The Pocket Rocket 2 appeals to just about everyone. Not only does it provide great value, it is built to last many trips and is extremely reliable in its performance.

It is certain simpler than some of the other products, and integrated canister stoves generally perform better as far as boil time is considered. However, this is still an excellent product that we highly recommend.


  • Affordability makes this a very attractive product
  • Incredibly lightweight
  • Strong burner with good temperature control
  • Case included is fantastic


  • Integrated canisters tend to perform better
  • Some additional parts need to be bought to optimize experience

Biolite CampStove 2


The Biolite CampStove 2 is a backpacking stove that utilizes wood as fuel. It is by far the most fuel-efficient hiking stove available on the market.

One of the biggest advantages of the Biolite CampStove is that, because it’s a wood burning stove, it can utilize most items found in hiking environments such as twigs, pine cones, wood chips, and more.

In addition to cooking your meal, this thing also produces electricity and has a USB port that lets you charge your cellphone while cooking. That’s far beyond just a gimmick when you’re backpacking with no electricity source.

For these reasons, it’s quite easy to say that the Biolite CampStove 2 is a fantastic product of mechanical engineering. It stands as a gamechanger in the market as backpackers are often looking for multi-purpose products.

Yet these incredible features do come with their negatives. The two egregious aspects of the CampStove are its hefty price and weightiness. Both are to be expected given the features, performance, and design of this product, but they are a factor in everyone’s buying decision regardless.


  • The most fuel efficient product on the market
  • Fantastic set of features
  • Powerful and reliable
  • Fuel type is extremely convenient
  • Produces electricity


  • Expensive
  • Quite heavy for a backpacking stove

MSR WhisperLite


Canister stoves provide incredible compactness and lightweight, and wood burning stoves provide great accessibility. Liquid fuel burning stoves have their advantages too. The biggest is how easily available liquid fuel is.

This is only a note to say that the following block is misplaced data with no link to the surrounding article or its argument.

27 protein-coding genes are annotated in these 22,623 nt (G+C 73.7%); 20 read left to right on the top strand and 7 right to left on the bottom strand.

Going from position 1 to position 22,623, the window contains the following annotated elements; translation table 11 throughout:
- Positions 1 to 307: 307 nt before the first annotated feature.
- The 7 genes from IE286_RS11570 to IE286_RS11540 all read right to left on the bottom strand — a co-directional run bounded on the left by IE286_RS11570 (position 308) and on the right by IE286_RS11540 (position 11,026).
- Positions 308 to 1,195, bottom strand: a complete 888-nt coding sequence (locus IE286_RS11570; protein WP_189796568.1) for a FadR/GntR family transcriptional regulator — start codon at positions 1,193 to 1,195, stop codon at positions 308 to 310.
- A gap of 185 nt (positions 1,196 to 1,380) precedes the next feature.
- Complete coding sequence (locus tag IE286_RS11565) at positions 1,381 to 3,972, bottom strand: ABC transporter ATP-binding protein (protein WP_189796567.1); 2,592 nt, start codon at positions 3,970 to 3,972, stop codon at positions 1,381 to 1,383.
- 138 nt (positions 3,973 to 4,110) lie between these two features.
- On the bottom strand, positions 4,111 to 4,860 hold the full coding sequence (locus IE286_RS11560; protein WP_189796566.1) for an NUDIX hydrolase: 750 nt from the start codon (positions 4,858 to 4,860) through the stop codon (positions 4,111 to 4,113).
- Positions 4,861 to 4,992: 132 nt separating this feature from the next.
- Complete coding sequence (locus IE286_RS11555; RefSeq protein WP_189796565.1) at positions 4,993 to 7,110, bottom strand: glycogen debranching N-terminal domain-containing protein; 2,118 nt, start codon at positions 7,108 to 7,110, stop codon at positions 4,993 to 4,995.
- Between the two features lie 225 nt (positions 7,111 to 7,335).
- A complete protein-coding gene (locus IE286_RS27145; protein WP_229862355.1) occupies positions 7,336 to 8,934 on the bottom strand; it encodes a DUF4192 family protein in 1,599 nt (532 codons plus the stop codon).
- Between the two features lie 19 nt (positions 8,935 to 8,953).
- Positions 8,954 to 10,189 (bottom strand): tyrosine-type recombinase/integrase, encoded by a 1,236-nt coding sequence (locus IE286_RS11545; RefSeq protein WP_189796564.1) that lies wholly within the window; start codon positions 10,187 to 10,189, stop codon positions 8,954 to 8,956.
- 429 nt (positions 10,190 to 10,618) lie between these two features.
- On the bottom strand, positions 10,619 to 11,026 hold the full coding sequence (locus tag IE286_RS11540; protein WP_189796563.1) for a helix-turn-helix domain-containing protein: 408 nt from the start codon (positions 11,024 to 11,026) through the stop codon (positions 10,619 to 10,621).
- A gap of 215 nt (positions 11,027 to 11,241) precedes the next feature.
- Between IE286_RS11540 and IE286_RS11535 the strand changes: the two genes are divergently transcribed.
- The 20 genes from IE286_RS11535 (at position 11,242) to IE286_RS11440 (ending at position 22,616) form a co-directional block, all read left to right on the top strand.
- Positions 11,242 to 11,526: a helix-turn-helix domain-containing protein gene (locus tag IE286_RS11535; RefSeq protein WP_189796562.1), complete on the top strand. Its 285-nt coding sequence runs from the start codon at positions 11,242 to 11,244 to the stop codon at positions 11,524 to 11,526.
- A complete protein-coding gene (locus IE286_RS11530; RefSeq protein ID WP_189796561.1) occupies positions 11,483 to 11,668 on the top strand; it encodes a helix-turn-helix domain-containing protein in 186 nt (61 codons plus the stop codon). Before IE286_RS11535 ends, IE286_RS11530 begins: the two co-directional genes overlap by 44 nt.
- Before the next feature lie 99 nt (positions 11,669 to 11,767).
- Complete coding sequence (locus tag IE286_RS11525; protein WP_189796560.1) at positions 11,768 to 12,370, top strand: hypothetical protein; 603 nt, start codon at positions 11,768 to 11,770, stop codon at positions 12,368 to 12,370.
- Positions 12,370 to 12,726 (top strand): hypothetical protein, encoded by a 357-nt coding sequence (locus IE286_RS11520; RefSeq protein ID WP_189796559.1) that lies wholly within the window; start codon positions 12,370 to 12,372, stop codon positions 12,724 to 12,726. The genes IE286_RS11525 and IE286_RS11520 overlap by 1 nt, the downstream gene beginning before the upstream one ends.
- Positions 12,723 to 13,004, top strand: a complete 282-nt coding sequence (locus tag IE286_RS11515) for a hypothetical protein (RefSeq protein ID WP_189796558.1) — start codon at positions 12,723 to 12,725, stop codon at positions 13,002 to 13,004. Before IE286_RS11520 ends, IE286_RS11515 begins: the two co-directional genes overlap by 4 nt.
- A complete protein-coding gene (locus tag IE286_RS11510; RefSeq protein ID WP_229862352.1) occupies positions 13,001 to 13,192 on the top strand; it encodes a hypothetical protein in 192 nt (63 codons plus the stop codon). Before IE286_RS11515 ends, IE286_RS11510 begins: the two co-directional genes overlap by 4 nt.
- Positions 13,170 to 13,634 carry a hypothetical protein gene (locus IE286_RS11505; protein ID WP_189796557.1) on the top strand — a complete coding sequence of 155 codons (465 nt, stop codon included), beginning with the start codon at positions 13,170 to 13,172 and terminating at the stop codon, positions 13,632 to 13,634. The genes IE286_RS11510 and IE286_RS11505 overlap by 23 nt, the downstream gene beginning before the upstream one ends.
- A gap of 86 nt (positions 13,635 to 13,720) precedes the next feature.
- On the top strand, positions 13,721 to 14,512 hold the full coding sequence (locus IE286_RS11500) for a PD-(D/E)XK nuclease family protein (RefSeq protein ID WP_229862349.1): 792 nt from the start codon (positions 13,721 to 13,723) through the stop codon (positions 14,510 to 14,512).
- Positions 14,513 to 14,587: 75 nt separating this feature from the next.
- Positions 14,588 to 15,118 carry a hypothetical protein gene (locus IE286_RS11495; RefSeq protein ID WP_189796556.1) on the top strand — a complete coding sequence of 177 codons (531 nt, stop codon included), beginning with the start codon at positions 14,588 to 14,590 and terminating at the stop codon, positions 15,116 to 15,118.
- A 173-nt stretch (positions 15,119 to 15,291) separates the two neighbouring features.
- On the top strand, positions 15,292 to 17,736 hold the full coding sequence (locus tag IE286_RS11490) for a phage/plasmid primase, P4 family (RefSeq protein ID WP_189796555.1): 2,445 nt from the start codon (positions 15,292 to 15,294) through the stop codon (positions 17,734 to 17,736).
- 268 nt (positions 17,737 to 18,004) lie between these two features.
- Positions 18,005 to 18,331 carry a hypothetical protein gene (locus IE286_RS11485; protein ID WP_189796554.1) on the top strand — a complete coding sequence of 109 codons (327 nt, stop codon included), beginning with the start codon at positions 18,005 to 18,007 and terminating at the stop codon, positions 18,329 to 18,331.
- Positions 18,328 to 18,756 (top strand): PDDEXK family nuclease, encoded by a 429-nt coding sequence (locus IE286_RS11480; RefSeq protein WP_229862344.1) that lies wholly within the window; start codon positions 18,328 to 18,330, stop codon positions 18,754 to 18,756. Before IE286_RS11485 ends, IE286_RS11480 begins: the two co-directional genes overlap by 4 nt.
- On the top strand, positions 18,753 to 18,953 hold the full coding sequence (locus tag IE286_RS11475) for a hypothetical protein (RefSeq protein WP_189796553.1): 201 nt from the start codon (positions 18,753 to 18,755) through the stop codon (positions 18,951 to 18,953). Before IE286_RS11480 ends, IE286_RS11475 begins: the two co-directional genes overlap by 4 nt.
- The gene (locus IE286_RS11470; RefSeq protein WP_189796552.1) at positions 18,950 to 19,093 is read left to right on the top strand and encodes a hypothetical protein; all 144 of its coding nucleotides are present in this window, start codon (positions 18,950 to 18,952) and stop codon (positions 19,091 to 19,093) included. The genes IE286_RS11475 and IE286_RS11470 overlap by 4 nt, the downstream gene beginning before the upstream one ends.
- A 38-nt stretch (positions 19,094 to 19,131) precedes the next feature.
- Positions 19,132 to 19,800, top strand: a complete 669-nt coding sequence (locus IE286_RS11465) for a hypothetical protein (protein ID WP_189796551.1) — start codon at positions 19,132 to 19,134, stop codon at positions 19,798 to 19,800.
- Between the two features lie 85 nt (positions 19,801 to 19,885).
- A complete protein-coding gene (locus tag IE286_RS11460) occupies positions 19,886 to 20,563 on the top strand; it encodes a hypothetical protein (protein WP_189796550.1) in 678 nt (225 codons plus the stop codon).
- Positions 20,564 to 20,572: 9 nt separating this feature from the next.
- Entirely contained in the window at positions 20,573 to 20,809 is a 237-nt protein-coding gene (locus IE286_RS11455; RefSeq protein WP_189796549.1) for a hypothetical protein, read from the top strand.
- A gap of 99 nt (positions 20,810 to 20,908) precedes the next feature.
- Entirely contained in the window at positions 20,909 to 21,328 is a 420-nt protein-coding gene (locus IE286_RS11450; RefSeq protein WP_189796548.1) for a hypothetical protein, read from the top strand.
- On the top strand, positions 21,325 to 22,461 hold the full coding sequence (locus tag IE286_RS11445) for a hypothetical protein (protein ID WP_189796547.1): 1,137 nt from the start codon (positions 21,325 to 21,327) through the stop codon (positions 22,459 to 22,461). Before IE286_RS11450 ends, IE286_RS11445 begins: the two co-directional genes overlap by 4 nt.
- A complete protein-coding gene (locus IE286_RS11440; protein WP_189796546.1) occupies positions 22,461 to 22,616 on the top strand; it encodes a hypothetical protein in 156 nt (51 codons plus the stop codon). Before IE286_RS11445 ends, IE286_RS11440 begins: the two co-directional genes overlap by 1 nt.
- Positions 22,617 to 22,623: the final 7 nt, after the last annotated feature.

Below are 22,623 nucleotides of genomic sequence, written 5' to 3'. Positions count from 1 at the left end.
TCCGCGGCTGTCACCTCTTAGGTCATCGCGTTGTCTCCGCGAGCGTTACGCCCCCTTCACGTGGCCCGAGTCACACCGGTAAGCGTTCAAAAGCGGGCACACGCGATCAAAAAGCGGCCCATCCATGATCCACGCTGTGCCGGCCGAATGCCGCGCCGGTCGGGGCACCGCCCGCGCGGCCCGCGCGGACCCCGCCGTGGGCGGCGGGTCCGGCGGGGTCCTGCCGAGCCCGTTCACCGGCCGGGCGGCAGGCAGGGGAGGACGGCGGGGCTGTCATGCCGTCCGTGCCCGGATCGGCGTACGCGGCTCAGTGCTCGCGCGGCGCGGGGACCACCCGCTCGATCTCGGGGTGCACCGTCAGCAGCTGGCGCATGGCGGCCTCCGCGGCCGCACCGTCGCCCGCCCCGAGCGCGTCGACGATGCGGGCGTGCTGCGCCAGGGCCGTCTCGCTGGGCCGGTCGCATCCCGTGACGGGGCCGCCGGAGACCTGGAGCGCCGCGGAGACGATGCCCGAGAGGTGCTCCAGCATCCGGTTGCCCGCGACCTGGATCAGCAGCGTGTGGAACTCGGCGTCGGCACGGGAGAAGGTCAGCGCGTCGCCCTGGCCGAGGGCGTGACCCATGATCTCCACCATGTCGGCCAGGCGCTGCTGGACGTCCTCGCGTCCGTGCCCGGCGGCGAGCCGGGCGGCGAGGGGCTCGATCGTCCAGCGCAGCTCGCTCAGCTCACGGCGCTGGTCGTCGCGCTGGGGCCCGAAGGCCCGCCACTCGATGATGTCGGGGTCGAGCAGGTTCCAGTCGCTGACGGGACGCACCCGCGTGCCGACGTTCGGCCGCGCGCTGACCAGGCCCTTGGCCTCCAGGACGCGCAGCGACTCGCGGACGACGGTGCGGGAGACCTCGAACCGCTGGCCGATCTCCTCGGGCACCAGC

This makes liquid fuel backpacking stoves the ideal choice if you’re going to remote locations. Not only are the canisters of higher capacity, the fuel types (petrol, diesel, alcohol) are ubiquitously available across the glove.

Additionally, the fuel is also efficient. One bottle of fuel is equivalent to seven canisters. The WhisperLite provides that experience in a great product that is reliable and efficient. We believe it is the best liquid fuel backpacking stove in the market right now.

However, it isn’t without its flaws. Igniting liquid fuel safely and correctly has a learning curve to it, and the MSR Whisperlite doesn’t make it any easier for the user. Moreover, liquid burners are not as compact as canister stoves or wood burning stoves.

The canisters of the liquid stoves are often bulkier, taking up more space in your hiking backpacks than other types of stoves. However, they do produce a hotter flame that can boil water faster and cook more advanced meals, which is why they are preferred by many individuals going to remote locations.

of this product, but they are a factor in everyone’s buying decision regardless.


  • Liquid fuel is easily available
  • Very quiet operation
  • Canister is sturdy and leak proof
  • Can cook advanced meals


  • Takes up more space
  • Igniting it can be tricky and has a learning curve

Buyer’s Guide

    There are a wide variety of fuel sources available for backpacking stoves. It is the single most important factor in the entire design of each product revolves around the fuel type.

    Not all fuel types are equal though. Some outperform others due to efficiency, design limitations, environmental limitations, safety, and various other factors. Stoves are generally categorized based on the fuel they burn.

    Canister Stoves

    These are the most common types of stoves, and the preferred choice for most hikers. They are low maintenance stoves that use two pre-pressurized gases as fuel: isobutane and propane. They have the advantage of being incredibly compact, lightweight, and efficient.

    However, canister stoves aren’t as powerful nor do that last too long. Refueling often requires swapping entire canisters as the pressurized gases obviously can’t be carried around.

    Liquid Fuel Stoves

    Liquid fuel stoves are popular for remote locations and can utilize one or more types of liquid fuels such as petrol, diesel, alcohol, and others. They have a huge advantage due to the availability of these fuels. They also burn at a higher temperature, which allows for cooking of more advanced meals.